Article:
Equine Herpesvirus i(EHV) is Number 1


Most of us are aware of the Herpes viruses that cause problems in humans.  Equine herpesvirus does not transfer from horses to humans, but humans can transfer the virus from horse to horse.  For that reason it is important that we educate our grooms as to the seriousness of EHV and implement a daily management plan that minimizes the risk of an outbreak in your barn. 


One of the most consistent characteristics of EHV is that it causes respiratory symptoms in horses.  Strangles, equine flu and equine viral arteritis(EVA) also create respiratory problems and can also be controlled to an extent by good management.  Strangles is caused by a bacteria (Streptococcus equi) so treatment with antibiotics can help reduce the length of time a horse is affected.  The other three are caused by viruses.  EVA is a venereal disease and is transferred by skin to skin contact, especially during the live cover of a mare by a stallion.  Flu is caused by a virus that usually runs its course in one to two weeks and is gone from the horse’s body.  EHV, however, is DN”A-type virus that is remains in a horse’s body after infection.  As with strangles, flu and EVA, EHV has been around for a long time.  The   sudden interest in EHV was brought on by a higher incidence of horses developing neurological symptoms than observed in past 10 years.  This article will take a brief look at EHV, ways we can prevent an outbreak and what to do if one of the horses in your stable does get sick. 


It is interesting that the “herpes” name comes from the Greek word “herpein” which means “to creep” and is the root word of serpent (thus, herpetology).  A snake may creep into a tent, curl up and go to sleep.  It does no harm unless it is “disturbed” and then it  strikes” and causes harm.  Once a horse is infected with a herpes virus that virus stays in the horse’s system for life.   As long as the virus stays “quiet”, it does not cause illness.  But if it is disturbed (by stress or other illness) it can cause a recurrence of its disease.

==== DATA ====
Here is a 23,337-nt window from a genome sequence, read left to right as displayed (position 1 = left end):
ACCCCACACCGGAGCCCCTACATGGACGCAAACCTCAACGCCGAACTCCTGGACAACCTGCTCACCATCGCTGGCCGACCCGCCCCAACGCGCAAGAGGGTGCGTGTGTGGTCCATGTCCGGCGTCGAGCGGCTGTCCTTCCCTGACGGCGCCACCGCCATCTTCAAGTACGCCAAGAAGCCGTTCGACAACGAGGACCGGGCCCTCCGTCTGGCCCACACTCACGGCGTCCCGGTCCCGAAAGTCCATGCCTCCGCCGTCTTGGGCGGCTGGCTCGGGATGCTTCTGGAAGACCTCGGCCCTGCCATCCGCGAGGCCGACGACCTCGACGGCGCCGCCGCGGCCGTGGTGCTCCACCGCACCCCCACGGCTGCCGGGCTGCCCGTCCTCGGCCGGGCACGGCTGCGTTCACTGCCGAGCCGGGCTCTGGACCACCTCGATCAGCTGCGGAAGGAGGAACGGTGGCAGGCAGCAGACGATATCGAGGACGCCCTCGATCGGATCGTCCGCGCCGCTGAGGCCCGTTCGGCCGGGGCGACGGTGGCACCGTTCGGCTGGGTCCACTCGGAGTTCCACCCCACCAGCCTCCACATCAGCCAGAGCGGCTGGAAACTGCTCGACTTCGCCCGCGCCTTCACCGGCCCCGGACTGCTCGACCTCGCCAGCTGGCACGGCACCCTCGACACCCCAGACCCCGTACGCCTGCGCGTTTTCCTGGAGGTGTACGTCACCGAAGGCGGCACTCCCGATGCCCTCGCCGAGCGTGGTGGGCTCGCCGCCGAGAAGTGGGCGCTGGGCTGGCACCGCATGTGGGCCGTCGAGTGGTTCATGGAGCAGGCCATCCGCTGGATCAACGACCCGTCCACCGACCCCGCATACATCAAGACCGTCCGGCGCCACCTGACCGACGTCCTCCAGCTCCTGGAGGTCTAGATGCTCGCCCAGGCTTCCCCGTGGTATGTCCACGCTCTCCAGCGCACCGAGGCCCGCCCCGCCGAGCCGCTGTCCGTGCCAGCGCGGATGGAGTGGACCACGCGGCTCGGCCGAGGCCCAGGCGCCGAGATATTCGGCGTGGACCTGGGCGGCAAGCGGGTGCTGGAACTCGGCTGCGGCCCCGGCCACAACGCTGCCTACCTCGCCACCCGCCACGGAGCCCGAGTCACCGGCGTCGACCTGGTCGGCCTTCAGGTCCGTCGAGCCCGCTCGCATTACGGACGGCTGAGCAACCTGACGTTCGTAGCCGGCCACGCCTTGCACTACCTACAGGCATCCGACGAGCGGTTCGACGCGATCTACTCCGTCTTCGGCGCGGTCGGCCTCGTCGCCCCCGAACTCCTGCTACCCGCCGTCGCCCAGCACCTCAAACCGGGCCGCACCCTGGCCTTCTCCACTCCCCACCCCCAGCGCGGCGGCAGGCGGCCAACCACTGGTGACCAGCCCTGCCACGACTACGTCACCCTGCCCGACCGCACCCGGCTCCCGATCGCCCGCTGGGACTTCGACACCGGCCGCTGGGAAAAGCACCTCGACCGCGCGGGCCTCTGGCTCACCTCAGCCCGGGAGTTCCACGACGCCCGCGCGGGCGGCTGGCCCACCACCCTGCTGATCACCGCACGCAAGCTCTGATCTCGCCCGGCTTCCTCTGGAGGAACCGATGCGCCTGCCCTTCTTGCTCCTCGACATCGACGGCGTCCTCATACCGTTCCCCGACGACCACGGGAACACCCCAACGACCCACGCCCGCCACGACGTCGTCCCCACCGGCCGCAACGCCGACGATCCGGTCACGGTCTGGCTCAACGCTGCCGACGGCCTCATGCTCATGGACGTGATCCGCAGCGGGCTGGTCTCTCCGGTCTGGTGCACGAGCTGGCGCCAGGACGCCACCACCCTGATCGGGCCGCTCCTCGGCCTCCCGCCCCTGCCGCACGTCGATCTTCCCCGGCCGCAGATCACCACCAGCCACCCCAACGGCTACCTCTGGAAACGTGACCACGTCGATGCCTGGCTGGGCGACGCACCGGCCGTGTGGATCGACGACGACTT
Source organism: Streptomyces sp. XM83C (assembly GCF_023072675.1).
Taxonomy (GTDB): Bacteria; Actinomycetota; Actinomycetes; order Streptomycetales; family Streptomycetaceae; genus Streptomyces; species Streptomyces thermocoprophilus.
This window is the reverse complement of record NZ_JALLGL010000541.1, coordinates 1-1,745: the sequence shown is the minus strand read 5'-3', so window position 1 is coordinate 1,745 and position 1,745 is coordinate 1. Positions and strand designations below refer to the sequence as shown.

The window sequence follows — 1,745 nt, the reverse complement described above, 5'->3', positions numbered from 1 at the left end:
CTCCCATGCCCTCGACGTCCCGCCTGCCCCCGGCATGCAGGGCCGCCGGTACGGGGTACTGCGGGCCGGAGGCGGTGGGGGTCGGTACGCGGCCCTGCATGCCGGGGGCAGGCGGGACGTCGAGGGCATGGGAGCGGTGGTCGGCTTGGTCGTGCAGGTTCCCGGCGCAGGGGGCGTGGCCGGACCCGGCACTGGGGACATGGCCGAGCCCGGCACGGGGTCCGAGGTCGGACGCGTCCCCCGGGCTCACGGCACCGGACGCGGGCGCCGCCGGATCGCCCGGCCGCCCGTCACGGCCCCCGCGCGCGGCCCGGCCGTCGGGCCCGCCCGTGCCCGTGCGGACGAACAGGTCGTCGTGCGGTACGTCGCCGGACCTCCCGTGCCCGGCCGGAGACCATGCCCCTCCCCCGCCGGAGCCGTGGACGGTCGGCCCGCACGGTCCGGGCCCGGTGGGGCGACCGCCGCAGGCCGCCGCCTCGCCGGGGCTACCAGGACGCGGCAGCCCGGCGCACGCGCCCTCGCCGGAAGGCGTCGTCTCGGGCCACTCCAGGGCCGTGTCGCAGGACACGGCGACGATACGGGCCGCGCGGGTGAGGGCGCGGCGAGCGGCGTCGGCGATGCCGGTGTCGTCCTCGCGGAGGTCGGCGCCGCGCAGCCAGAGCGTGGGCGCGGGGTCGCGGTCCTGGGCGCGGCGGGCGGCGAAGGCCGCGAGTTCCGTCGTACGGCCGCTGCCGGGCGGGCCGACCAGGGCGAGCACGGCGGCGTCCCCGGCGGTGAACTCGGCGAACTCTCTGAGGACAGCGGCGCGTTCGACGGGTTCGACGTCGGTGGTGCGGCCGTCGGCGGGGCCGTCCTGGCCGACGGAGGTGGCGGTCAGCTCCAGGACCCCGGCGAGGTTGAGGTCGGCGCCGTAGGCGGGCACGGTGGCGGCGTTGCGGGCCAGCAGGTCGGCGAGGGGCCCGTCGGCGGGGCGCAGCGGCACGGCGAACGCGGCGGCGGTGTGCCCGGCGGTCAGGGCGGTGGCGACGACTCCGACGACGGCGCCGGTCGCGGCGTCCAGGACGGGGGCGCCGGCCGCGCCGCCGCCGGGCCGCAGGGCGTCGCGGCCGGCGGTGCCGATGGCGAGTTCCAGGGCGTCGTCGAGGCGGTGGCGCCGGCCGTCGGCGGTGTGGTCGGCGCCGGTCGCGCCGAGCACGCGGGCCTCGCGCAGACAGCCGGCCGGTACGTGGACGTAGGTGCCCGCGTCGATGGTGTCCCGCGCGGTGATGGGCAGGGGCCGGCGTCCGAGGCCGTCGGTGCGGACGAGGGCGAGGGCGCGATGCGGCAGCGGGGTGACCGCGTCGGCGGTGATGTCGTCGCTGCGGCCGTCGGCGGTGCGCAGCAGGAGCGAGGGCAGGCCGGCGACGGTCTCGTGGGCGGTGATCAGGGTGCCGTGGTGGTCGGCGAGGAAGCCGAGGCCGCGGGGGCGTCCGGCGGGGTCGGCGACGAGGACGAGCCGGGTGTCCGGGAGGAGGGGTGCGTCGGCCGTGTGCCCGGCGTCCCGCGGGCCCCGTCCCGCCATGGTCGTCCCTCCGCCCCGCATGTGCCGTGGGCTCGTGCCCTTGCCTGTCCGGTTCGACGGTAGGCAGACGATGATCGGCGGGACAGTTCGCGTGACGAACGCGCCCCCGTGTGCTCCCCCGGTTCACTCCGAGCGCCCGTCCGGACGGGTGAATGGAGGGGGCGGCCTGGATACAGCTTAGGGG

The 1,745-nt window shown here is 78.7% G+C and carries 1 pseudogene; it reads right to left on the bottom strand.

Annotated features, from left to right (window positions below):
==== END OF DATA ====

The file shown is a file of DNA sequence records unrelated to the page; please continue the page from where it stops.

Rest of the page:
Eight forms of equine herpesvirus have been identified; four that affect equids other than horses (zebras, donkeys, etc.).  The five that affect domestic horses are named EHV-1 through EHV-5.  The viruses numbered 2 and 5 are “gamma” type viruses that spread slowly and don’t seem to cause a specific disease.  Blood tests of racehorses, show horses and pleasure horses have shown that over 80% of all horses and 90% of racehorses are positive for EHV-2 and 5.  They may weaken a horse’s immune system thereby allowing other diseases to affect that horse. 


Alpha Type Equine Herpesviruses

EHV 1, 3 and 4 are “alpha” viruses meaning they are fast growing and invade a horse’s body quickly once that horse has been exposed. 


EHV-3 causes a venereal disease in horses and is transmitted primarily by skin to skin contact.  It does NOT affect the respiratory system and is not spread by airborne particles or nasal secretions.  It can be transmitted by shared equipment and by people not washing properly after handling an infected horse.  If you notice blister type lesions when you are cleaning a colt’s or horse’s sheath, or you notice blisters around the muzzle of a foal, notify your trainer and/or veterinarian.  This could indicate EVA infection.


EHV-4 primarily causes equine rhinopneumonitis (“rhino” or “the snots”).  It does not infect white blood cells like EHV-1 does and therefore does not generally cause abortion or the neurological form of the disease.  It is hard to distinguish between EHV-4 and EHV-1 based on symptoms as they both produce the same respiratory symptoms. 


EHV-1 is “number one” on the charts.  It invades the lining of the lungs usually within 2 days, though it can take as long as 10 days.  This form of the virus can infect white blood cells that then carry the virus to other places in the body such as the uterus (causing abortion in pregnant mares) and the central nervous system (causing the neurological form that is fatal up to 50% of the time). 


Original classifications of these viruses suggested that EHV-4 caused ONLY respiratory symptoms and that EHV-1 primarily caused abortions. It was determined recently that the distinction between these two sub-types has been blurred and that both of these viruses can cause respiratory, reproductive and neurological forms of the disease.